3 Healthy Habits to Master in Graduate School

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healthy habits to master in graduate school

The demands of graduate school have a way of coming at us at times like a rip tide….threatening to sweep us off course and away from our goals and dreams for the future.

Grad school can be a challenging and intense experience. Unlike college, where oftentimes cramming the night before could still result in decent grades and where there was plenty of time for fun and fraternizing, being a graduate student is a full-time job that requires heightened self-discipline, time-management and study skills.

In order to be up to the challenge, grad students need to be in tip-top mental and physical shape. Here are some healthy habits to get you there.

 

Make time for exercise

Your body was made to move. It won’t accept any excuses either and if you don’t give it what it wants, it will make its displeasure known by way of mental and physical sub-par functioning. So get moving! Studies show that walking just half an hour a day is all you need to reap a boatload of benefits for both your mind and body. More than 2,400 years ago, Hippocrates said, “Walking is a man’s best medicine!” And that still applies today.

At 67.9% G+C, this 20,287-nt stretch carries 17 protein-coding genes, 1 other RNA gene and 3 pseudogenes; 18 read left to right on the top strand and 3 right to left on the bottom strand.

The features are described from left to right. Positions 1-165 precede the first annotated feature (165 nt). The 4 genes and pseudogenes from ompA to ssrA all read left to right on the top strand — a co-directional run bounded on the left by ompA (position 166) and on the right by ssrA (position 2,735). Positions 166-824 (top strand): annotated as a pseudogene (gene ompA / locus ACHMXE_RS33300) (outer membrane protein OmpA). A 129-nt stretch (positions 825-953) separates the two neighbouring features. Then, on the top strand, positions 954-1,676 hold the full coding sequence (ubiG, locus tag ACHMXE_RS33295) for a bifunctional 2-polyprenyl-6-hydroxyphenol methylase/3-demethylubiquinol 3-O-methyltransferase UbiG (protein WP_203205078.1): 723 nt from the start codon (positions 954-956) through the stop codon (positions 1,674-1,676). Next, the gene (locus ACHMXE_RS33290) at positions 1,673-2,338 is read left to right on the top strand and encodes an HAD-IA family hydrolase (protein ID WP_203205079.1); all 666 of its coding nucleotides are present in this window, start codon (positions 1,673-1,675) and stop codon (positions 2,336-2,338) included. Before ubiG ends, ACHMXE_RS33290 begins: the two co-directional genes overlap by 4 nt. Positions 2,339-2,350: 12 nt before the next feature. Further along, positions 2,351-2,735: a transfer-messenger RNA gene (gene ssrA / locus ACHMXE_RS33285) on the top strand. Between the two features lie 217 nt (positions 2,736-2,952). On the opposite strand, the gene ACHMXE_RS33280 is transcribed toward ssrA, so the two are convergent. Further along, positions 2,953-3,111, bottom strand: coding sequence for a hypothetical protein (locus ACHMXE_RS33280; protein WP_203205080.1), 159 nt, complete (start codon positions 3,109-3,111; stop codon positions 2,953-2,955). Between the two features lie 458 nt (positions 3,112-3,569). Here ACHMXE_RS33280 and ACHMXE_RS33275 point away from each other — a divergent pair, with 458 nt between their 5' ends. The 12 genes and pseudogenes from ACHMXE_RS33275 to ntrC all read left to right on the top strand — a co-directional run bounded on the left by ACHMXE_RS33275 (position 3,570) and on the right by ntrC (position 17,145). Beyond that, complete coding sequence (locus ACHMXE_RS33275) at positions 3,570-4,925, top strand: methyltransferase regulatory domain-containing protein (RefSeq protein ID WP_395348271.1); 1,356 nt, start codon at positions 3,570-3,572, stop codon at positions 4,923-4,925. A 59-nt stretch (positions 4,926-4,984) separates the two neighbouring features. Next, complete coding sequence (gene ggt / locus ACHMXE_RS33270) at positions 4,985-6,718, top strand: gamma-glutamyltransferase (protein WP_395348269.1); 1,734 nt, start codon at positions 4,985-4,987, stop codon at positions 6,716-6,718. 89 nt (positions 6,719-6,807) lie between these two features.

Eat well

Making nutritious food choices can help keep your energy levels optimal and bolster your immunity to illnesses from colds to cancer. The U.S. Government’s MyPlate initiative advises us to fill our plates halfway with fruit and veggies, a quarter way with protein and another quarter with whole grain carbs. This advice, and the image on their site, replaces the recommendations of the traditional Food Pyramid and is backed by loads of research and studies. Additionally, they advise eating vegetables and fruit in a variety of colors throughout the day and week to get the widest variety of nutrients.

 

Practice being Present

Mindfulness gives the mind a rest from stressful thoughts about the past and the future: Most people without being conscious of it are mentally replaying painful experiences from the recent or distant past over and over again. We stress about events in the future as well in a continuous pattern. This type of thinking is exhausting and destructive and saps us of our energy and joy. Paying attention to what is happening in the present moment is an escape and a way out of these habitual and harmful thought patterns.

There are many ways to practice mindfulness…but here’s an informal way suggested by Harvard Medical School’s HelpGuide:

You can also cultivate mindfulness informally by focusing your attention on your moment-to-moment sensations during everyday activities. This is done by single-tasking—doing one thing at a time and giving it your full attention. As you floss your teeth, pet the dog, or eat an apple, slow down the process and be fully present as it unfolds and involves all of your senses.

 

We wish you much health and success in graduate school and beyond.